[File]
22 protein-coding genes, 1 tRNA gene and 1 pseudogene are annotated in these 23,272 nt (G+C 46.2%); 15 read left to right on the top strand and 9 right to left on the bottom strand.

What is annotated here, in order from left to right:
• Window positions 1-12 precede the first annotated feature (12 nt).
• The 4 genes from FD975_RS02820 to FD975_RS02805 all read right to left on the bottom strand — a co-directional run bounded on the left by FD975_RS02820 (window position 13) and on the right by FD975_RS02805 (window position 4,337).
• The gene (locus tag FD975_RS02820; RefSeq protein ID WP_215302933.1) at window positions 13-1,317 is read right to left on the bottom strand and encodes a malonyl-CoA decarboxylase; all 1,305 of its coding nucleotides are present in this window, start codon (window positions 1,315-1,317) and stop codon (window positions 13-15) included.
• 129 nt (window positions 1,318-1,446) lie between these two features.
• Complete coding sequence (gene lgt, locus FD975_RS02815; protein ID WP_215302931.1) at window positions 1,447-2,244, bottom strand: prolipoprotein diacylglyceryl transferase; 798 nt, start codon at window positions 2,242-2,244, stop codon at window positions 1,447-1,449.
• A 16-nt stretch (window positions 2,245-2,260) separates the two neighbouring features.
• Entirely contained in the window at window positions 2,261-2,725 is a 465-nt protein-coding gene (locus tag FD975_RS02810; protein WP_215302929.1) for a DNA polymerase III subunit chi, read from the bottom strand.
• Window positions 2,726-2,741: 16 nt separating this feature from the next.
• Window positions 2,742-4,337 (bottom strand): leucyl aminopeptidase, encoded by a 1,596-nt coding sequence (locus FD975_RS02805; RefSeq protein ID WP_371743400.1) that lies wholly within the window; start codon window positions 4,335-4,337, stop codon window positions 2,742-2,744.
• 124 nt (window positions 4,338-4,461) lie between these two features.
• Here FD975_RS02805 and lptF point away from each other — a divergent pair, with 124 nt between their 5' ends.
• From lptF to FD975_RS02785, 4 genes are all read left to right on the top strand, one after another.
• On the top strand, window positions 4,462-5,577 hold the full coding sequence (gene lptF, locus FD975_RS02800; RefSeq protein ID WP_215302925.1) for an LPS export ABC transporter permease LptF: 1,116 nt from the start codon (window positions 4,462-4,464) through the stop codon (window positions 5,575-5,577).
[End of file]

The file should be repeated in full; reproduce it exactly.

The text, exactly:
22 protein-coding genes, 1 tRNA gene and 1 pseudogene are annotated in these 23,272 nt (G+C 46.2%); 15 read left to right on the top strand and 9 right to left on the bottom strand.

What is annotated here, in order from left to right:
• Window positions 1-12 precede the first annotated feature (12 nt).
• The 4 genes from FD975_RS02820 to FD975_RS02805 all read right to left on the bottom strand — a co-directional run bounded on the left by FD975_RS02820 (window position 13) and on the right by FD975_RS02805 (window position 4,337).
• The gene (locus tag FD975_RS02820; RefSeq protein ID WP_215302933.1) at window positions 13-1,317 is read right to left on the bottom strand and encodes a malonyl-CoA decarboxylase; all 1,305 of its coding nucleotides are present in this window, start codon (window positions 1,315-1,317) and stop codon (window positions 13-15) included.
• 129 nt (window positions 1,318-1,446) lie between these two features.
• Complete coding sequence (gene lgt, locus FD975_RS02815; protein ID WP_215302931.1) at window positions 1,447-2,244, bottom strand: prolipoprotein diacylglyceryl transferase; 798 nt, start codon at window positions 2,242-2,244, stop codon at window positions 1,447-1,449.
• A 16-nt stretch (window positions 2,245-2,260) separates the two neighbouring features.
• Entirely contained in the window at window positions 2,261-2,725 is a 465-nt protein-coding gene (locus tag FD975_RS02810; protein WP_215302929.1) for a DNA polymerase III subunit chi, read from the bottom strand.
• Window positions 2,726-2,741: 16 nt separating this feature from the next.
• Window positions 2,742-4,337 (bottom strand): leucyl aminopeptidase, encoded by a 1,596-nt coding sequence (locus FD975_RS02805; RefSeq protein ID WP_371743400.1) that lies wholly within the window; start codon window positions 4,335-4,337, stop codon window positions 2,742-2,744.
• 124 nt (window positions 4,338-4,461) lie between these two features.
• Here FD975_RS02805 and lptF point away from each other — a divergent pair, with 124 nt between their 5' ends.
• From lptF to FD975_RS02785, 4 genes are all read left to right on the top strand, one after another.
• On the top strand, window positions 4,462-5,577 hold the full coding sequence (gene lptF, locus FD975_RS02800; RefSeq protein ID WP_215302925.1) for an LPS export ABC transporter permease LptF: 1,116 nt from the start codon (window positions 4,462-4,464) through the stop codon (window positions 5,575-5,577).